“Therefore, in the end, vulnerable people will have access to health products, services and information needed to enjoy a healthy life. The people with limited livelihood choices will gain the resources needed to be income-secured, and resource-dependent communities will gain lasting benefit from the sustainable use of the natural resources around them,” Newton said.
Meeting Social Needs
On her part, the Budget Advocacy Coordinator of PACT Nigeria, Mrs. Augusta Akparanta-Emenogu, said her organisation was established to build the capacity of local leaders and organisations to meet pressing social needs in dozens of countries around the world.
She disclosed that PACT has experienced the support of civil society and government institutions through building institutional capacity, information management, advocacy campaigns, and policy dialogue with relevant government officials through advocacy, organisational capacity building, increasing public participation with parliament, and anti-corruption drives.
Akparanta-Emenogu said the three-day Advanced Advocacy Capacity Development for Partnership in the Niger-Delta (PIND) was a follow-up to an earlier Advocacy training held last year.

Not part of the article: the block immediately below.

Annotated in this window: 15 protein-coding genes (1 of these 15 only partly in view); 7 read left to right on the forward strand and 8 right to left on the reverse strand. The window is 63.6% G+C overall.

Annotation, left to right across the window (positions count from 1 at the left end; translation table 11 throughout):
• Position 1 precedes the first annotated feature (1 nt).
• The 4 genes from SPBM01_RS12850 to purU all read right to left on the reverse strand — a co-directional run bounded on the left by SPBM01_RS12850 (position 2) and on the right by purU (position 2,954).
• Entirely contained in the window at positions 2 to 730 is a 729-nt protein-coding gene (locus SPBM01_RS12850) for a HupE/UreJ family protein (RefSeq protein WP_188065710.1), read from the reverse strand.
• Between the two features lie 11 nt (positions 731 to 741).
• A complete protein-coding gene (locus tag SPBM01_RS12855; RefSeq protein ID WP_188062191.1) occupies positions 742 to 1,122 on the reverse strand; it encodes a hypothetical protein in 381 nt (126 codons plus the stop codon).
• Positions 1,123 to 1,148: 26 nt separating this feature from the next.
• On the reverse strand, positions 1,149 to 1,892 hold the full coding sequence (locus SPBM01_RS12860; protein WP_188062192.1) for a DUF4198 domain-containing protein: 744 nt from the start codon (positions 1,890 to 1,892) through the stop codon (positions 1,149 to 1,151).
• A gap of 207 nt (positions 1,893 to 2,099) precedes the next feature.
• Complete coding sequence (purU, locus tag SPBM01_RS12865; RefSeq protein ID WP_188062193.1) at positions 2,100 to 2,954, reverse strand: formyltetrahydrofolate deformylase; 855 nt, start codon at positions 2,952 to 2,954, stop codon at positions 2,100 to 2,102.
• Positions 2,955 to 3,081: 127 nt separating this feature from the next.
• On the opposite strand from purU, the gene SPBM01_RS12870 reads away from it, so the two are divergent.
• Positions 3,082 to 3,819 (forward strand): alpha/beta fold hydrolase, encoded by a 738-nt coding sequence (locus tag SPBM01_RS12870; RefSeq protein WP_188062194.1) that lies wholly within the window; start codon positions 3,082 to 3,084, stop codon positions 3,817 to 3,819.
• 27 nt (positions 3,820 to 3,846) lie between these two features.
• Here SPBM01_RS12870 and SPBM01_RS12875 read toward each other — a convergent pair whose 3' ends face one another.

According to her, with the support of USAID, PACT had selected five PIND partners working in line with Bayelsa, Rivers and Akwa Ibom States to support and engage in policy making, saying the current advocacy training was part of the effort to empower the grassroots Community Based Organisations (CBOs).
Towards Constant Readiness
Also a trainee, the Programme Manager of Participatory Partnerships for Community Development (PPDC), Emmanuel Azaino, spoke on the issues arising.
He disclosed that since 2004/2005 when Chevron signed the community development agreement (GMoU) with communities where it does business in the Niger Delta, after the evaluation of the GMoU in 2008, it was observed that the representatives of the communities (RDCs) who are driving the GMoU process needed capacity building in several key areas such as peace building, communication and advocacy, gender mainstreaming, institutional building.
Commenting on the three day workshop, Azaino revealed that the Advanced Advocacy Skills Clinic was targeted at imparting practical skills in advocacy to PPCD programme team, NGO partners and some representatives of the RDCs.
He revealed that after this training PPCD and NGO partners would in the nearest future step-down the training to larger members of the various RDCs. Hopefully, he said the skills in advocacy acquired from the training would help the RDCs carry out more effective advocacy to government and other relevant organisations